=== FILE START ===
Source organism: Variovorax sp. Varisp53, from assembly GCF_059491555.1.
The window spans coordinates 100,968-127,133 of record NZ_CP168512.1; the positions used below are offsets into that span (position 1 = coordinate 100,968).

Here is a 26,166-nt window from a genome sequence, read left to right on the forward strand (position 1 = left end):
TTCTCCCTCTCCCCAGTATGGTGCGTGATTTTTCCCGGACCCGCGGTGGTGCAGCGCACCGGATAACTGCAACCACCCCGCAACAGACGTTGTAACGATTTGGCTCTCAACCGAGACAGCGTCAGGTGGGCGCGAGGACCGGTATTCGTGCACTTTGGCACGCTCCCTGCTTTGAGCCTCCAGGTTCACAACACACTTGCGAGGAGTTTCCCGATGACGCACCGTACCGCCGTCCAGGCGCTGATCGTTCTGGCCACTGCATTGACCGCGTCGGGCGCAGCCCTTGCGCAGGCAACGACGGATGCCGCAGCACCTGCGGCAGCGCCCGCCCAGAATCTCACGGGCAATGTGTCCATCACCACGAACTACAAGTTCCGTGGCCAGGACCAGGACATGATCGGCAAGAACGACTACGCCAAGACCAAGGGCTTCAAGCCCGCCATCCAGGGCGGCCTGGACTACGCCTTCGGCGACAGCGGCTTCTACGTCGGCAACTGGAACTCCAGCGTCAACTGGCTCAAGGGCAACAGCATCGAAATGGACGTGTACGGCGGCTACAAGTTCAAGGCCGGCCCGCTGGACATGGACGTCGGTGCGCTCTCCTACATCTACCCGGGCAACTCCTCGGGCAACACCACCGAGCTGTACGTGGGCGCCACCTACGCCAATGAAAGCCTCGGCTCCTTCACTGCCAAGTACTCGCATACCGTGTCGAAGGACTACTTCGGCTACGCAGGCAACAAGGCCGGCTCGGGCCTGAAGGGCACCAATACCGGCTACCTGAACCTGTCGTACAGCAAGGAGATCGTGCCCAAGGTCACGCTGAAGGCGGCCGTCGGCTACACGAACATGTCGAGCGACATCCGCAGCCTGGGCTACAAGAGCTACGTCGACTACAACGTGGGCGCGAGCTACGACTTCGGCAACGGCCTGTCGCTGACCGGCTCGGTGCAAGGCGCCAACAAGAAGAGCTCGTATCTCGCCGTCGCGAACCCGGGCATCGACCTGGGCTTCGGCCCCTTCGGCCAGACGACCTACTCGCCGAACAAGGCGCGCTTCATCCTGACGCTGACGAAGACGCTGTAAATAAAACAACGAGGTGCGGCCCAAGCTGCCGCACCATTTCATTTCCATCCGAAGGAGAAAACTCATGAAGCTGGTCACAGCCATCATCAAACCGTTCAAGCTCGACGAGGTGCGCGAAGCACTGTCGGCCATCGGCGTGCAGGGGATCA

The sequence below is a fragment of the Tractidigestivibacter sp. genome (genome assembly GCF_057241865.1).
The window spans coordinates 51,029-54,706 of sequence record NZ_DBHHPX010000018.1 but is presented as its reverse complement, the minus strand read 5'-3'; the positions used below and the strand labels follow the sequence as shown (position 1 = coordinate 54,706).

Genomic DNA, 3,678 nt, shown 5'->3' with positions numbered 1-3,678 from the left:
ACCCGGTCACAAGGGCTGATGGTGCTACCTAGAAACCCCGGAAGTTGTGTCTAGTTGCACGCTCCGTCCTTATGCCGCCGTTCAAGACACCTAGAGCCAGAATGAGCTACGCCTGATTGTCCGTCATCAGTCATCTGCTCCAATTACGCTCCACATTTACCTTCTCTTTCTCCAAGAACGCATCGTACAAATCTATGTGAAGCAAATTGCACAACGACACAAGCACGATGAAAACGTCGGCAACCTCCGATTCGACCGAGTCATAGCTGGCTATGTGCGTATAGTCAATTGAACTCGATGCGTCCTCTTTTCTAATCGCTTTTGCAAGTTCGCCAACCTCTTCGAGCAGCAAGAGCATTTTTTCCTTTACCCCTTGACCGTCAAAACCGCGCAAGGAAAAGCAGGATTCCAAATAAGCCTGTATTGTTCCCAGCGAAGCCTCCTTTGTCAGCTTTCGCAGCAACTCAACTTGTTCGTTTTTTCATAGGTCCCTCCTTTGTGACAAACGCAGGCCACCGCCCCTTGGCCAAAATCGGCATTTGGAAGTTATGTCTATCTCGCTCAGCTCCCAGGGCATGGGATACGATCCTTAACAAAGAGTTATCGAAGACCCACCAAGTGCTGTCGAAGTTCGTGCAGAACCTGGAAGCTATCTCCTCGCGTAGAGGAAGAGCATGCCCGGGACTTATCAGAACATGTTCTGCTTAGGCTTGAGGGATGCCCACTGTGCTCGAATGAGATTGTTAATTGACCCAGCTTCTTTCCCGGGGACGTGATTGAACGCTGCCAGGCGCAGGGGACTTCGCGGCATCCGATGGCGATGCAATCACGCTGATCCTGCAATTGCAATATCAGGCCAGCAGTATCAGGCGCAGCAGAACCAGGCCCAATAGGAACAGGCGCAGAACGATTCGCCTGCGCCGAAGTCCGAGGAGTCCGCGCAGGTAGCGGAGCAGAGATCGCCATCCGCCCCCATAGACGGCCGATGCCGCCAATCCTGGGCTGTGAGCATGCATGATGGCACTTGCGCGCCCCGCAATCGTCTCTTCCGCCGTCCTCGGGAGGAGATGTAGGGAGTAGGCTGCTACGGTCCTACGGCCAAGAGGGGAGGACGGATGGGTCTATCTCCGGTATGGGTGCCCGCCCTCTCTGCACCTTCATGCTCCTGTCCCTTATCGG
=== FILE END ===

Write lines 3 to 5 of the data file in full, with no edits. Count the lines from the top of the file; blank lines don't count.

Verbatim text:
Here is a 26,166-nt window from a genome sequence, read left to right on the forward strand (position 1 = left end):
TTCTCCCTCTCCCCAGTATGGTGCGTGATTTTTCCCGGACCCGCGGTGGTGCAGCGCACCGGATAACTGCAACCACCCCGCAACAGACGTTGTAACGATTTGGCTCTCAACCGAGACAGCGTCAGGTGGGCGCGAGGACCGGTATTCGTGCACTTTGGCACGCTCCCTGCTTTGAGCCTCCAGGTTCACAACACACTTGCGAGGAGTTTCCCGATGACGCACCGTACCGCCGTCCAGGCGCTGATCGTTCTGGCCACTGCATTGACCGCGTCGGGCGCAGCCCTTGCGCAGGCAACGACGGATGCCGCAGCACCTGCGGCAGCGCCCGCCCAGAATCTCACGGGCAATGTGTCCATCACCACGAACTACAAGTTCCGTGGCCAGGACCAGGACATGATCGGCAAGAACGACTACGCCAAGACCAAGGGCTTCAAGCCCGCCATCCAGGGCGGCCTGGACTACGCCTTCGGCGACAGCGGCTTCTACGTCGGCAACTGGAACTCCAGCGTCAACTGGCTCAAGGGCAACAGCATCGAAATGGACGTGTACGGCGGCTACAAGTTCAAGGCCGGCCCGCTGGACATGGACGTCGGTGCGCTCTCCTACATCTACCCGGGCAACTCCTCGGGCAACACCACCGAGCTGTACGTGGGCGCCACCTACGCCAATGAAAGCCTCGGCTCCTTCACTGCCAAGTACTCGCATACCGTGTCGAAGGACTACTTCGGCTACGCAGGCAACAAGGCCGGCTCGGGCCTGAAGGGCACCAATACCGGCTACCTGAACCTGTCGTACAGCAAGGAGATCGTGCCCAAGGTCACGCTGAAGGCGGCCGTCGGCTACACGAACATGTCGAGCGACATCCGCAGCCTGGGCTACAAGAGCTACGTCGACTACAACGTGGGCGCGAGCTACGACTTCGGCAACGGCCTGTCGCTGACCGGCTCGGTGCAAGGCGCCAACAAGAAGAGCTCGTATCTCGCCGTCGCGAACCCGGGCATCGACCTGGGCTTCGGCCCCTTCGGCCAGACGACCTACTCGCCGAACAAGGCGCGCTTCATCCTGACGCTGACGAAGACGCTGTAAATAAAACAACGAGGTGCGGCCCAAGCTGCCGCACCATTTCATTTCCATCCGAAGGAGAAAACTCATGAAGCTGGTCACAGCCATCATCAAACCGTTCAAGCTCGACGAGGTGCGCGAAGCACTGTCGGCCATCGGCGTGCAGGGGATCA

The sequence below is a fragment of the Tractidigestivibacter sp. genome (genome assembly GCF_057241865.1).